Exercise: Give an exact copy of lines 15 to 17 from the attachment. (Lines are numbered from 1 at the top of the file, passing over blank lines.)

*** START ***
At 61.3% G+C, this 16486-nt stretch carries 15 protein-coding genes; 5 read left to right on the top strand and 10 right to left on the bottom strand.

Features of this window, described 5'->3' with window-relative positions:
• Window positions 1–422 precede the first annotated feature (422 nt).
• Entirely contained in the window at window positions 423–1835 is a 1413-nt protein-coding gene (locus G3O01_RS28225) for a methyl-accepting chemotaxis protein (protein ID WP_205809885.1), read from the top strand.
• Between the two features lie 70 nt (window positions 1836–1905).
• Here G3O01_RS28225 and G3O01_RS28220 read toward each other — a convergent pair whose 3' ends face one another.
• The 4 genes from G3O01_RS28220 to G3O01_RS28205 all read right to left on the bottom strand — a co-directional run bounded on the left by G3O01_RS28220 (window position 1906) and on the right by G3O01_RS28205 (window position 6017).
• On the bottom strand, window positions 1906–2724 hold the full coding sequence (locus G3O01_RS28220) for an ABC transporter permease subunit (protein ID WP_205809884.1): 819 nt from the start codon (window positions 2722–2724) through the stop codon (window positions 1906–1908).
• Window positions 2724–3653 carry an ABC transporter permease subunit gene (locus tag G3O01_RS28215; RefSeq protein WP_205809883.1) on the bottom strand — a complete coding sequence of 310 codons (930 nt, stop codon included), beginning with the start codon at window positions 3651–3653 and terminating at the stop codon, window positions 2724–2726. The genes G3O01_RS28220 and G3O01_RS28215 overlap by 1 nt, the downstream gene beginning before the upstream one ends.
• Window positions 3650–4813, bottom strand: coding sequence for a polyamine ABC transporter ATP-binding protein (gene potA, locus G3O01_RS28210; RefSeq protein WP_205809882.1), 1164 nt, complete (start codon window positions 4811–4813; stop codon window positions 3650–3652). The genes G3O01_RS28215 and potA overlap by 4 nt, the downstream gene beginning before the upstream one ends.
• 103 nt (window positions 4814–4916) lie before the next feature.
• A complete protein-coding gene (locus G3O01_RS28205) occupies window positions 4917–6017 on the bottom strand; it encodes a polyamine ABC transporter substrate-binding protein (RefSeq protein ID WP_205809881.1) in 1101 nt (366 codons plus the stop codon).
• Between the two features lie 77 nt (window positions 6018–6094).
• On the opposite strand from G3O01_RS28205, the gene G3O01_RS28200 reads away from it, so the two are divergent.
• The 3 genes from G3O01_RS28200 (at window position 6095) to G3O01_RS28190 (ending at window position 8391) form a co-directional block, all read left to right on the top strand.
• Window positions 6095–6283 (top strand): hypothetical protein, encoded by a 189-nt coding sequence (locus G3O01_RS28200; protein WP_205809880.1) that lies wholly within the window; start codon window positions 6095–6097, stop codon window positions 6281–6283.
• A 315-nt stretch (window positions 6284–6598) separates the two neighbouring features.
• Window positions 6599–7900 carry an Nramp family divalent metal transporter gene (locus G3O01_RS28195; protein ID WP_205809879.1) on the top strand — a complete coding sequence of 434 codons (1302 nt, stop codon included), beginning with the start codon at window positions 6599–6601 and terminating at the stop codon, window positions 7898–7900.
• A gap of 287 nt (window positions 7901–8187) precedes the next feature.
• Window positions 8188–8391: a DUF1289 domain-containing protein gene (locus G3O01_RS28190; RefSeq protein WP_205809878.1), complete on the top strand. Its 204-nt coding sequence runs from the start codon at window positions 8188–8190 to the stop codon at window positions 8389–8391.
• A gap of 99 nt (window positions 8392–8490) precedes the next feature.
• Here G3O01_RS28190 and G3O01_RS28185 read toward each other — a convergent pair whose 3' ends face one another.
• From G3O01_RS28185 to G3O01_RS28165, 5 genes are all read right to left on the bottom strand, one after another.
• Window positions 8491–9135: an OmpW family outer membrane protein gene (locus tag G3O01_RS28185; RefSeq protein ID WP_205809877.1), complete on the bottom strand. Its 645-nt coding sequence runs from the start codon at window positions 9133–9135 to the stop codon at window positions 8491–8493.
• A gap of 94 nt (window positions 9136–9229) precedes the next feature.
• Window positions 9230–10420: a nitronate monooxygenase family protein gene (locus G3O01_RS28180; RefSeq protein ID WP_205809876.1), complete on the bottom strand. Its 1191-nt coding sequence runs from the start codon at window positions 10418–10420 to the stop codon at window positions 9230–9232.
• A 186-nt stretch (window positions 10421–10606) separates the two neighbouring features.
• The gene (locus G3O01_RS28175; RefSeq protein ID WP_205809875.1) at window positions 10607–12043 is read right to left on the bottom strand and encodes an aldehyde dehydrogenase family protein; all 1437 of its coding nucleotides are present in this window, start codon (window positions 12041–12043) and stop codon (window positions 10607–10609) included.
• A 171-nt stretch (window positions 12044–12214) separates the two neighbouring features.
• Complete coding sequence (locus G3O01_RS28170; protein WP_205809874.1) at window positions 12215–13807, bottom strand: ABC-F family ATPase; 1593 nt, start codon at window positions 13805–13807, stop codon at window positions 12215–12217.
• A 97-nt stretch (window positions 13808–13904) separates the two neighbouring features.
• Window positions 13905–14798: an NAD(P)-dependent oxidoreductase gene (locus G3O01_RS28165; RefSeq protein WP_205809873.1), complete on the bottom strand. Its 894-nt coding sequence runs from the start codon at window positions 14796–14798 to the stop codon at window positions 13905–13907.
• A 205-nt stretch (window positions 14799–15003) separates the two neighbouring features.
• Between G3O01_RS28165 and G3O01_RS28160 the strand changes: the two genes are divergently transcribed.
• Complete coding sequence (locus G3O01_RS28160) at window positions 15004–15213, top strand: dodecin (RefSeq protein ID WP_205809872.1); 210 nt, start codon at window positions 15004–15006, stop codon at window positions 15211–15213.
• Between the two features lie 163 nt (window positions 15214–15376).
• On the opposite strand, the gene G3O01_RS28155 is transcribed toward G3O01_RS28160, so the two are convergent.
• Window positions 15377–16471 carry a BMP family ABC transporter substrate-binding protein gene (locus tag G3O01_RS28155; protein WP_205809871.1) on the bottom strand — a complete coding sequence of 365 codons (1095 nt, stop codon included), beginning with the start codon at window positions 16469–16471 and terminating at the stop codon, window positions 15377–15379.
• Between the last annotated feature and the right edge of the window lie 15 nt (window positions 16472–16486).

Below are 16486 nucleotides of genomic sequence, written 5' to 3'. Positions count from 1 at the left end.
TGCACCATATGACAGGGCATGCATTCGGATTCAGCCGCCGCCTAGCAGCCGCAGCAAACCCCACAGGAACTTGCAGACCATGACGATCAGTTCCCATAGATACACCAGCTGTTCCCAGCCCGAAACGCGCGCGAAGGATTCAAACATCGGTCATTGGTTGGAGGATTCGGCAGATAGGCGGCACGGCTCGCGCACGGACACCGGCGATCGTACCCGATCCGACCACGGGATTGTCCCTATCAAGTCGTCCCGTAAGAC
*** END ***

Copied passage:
• The 3 genes from G3O01_RS28200 (at window position 6095) to G3O01_RS28190 (ending at window position 8391) form a co-directional block, all read left to right on the top strand.
• Window positions 6095–6283 (top strand): hypothetical protein, encoded by a 189-nt coding sequence (locus G3O01_RS28200; protein WP_205809880.1) that lies wholly within the window; start codon window positions 6095–6097, stop codon window positions 6281–6283.
• A 315-nt stretch (window positions 6284–6598) separates the two neighbouring features.